We are drawn to Moab for the red rock landscapes and cliffs stained with desert varnish, the petroglyphs trail, favorite dining spots to re-visit, for the way the afternoon sun ignites the colors into brilliant masterpieces of organic formations, arches and natural earth sculptures. And for Mr.D it’s all about adventure and the hiking trails.
Most people come to Moab to explore and hike Arches National Park, and we totally agree that’s the place to go when you have only a day or two to discover.
This hike to Corona and Bowtie Arches is adventurous, scenic, not too strenuous, and located a few miles west of the town on Potash Road (road 279) which is why this is sometime overlooked, as it is not in Arches. The drive there is spectacular, along the Colorado River under the base of towering red cliffs.
Along the drive you will pass the Potash Road Petroglyphs with great etchings and symbols. Some petroglyphs around Moab require a long hike to reach, but these are right along the road with pullouts so you can park and walk over to view them.
Continuing on this same road are more pictographs, as well as dinosaur prints located at the Poison Spider Mesa trailhead. There is a parking lot and bathroom facilities, and to view the attractions in this open air museum will require some hiking and climbing, though it’s not too difficult. (Located here is also the trailhead to Longbow Arch — strenuous though not difficult and can take up to 2 hours to complete.)
Continuing on Potash Road you follow the bend of the river until you see the parking lot for the Corona Arch Trailhead. On the other side of the road is a camping area along the river.
This trail is pretty much in direct sunlight so it’s suggested to go early in the morning when it’s cool, or in the late afternoon where you can find some slight shade along the trail. Bring water, sunscreen, a hat, and good shoes to climb on slickrock (slickrock is a term used to describe outcroppings of smooth, weathered sandstone). It will take roughly 2 hours and is about a 3 mile trek round trip.
Expect uneven rock pathways and a few scrambles up inclines equipped with safety cables for support. You will climb one short ladder to get over a small ledge, and the trail does skirt numerous drop-offs so watch your step.
The entire trail is well marked, and in some areas with cairns (little piles of balanced stacked rocks). From the trailhead, you quickly climb a dirt and slightly rocky slope and reach a BLM register box just before railroad tracks. Sign-in to let people know you are on the trail, then cross the tracks.
Continue down a dirt road, and you will climb up a shallow rocky canyon to a broad bench of red slickrock. Hike across the sloping sandstone and use the long cable anchored to posts for support.
As you round a bend, you get your first glimpse of these two spectacular arches with Corona Arch spanning above Bootlegger Canyon.
The trail continues over slickrock, bends to the left left along a wide stone bench and reaches another cable. Grab the cable and climb steps chisled into the sandstone slab. You will walk a little farther, then climb a five-step metal ladder to reach a small ledge where you will find a small and twisted juniper tree. Follow the wide slickrock trail around a bend towards both arches.
Bowtie Arch towers above you, like a porthole into the clear blue sky. This type of arch is called a pothole arch and formed when a pothole above erodes down into an alcove below.
Continue hiking along sloping slickrock to reach Corona Arch, also know as Little Rainbow Bridge — an amazing span composed of sandstone, and the partly freestanding arch opening measures 140 feet across by 105 feet high.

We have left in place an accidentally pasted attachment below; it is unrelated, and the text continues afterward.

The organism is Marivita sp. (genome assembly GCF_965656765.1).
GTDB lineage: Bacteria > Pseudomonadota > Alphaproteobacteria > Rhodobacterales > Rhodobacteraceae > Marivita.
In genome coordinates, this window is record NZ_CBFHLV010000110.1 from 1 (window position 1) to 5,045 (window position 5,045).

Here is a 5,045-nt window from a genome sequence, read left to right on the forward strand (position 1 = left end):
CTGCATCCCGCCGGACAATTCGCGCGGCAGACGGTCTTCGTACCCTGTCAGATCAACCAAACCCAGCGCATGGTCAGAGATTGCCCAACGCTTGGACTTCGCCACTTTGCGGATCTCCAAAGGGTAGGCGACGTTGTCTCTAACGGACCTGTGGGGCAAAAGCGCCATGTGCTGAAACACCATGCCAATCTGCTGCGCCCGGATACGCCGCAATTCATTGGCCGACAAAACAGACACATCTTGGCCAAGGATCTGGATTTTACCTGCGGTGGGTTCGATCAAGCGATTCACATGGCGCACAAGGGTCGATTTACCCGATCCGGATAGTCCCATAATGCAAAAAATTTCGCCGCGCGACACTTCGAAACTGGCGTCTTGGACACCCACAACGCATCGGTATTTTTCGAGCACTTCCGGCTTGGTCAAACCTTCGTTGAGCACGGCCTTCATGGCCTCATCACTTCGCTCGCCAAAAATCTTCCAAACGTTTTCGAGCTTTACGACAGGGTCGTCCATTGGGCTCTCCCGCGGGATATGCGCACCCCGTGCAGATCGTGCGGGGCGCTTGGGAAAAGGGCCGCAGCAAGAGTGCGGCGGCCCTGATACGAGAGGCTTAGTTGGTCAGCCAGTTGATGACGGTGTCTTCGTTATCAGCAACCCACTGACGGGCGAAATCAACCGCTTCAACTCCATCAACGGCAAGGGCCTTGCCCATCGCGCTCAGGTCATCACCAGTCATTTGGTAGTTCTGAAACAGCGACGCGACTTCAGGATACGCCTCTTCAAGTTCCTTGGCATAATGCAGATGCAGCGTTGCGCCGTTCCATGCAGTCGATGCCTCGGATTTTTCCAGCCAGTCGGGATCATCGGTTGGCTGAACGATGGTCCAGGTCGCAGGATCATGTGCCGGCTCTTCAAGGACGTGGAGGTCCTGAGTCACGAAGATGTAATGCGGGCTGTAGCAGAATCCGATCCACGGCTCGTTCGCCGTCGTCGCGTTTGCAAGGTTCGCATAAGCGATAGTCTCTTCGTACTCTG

A truly spectacular experience to walk underneath this massive arch, and just leaning against it’s outer pillar looking up and taking the breadth of it all is beyond words. The rich red color of the sandstone cutting into the crystal blue sky is stunning.
Walk around, see it from both sides, and peer into the canyon near by. This arch has stood for eons in its strength and fragility, and it can be humbling to realize you are viewing it for a mere blip in time compared to the life of this landmark.
When ready to return, you basically reverse your steps and finish the hike by following the trail back to the trailhead.
We hope you have the opportunity to discover Bowtie and Corona Arches, and the otherworldly areas along the way.
Mr.D and Amy
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I am loving your hike posts. So inspired to see Moab and this double arch hike!
AZ Sunshine, it’s completely worth seeking out, and when you go pls send pics so we can share with everyone! and P.S. more hikes in the southern Utah area are coming soon.
Beautiful! We will find this hike next trip to Moab.
Denise, next time you’re in Moab send photos so we can share with everyone, and pls let us know how you like Corona and Bowtie! 🙂
Mr.D, these hikes are awesome! Parts of this area look like scenes from Indiana Jones and maybe would work for Chiles Meet The Movies?
Shannon & Drew, you are definitely onto something here. Let me see what I can do. – Mr.D
Thank you for taking me on these journeys with petroglyphs, dinosaur prints, natural arches and great beauty. My tired old feet wouldn’t make this trek and so I am appreciative of such detailed accounts of your hikes. I feel as though I was just there with you in Moab.
Doc, comments like yours mean the world to us. Thank you so much.
I love Moab, it’s one of my favorite places to hike and explore. Thanks for this great article on Corona Arch. Haven’t been there in a while and will visit it again next time I’m in Moab. Southwest Discovered rocks!
Starlifter, thank you! Moab is such a special otherworldly place, we love it there. And next time you’re hiking pls send pics so we can share with everyone!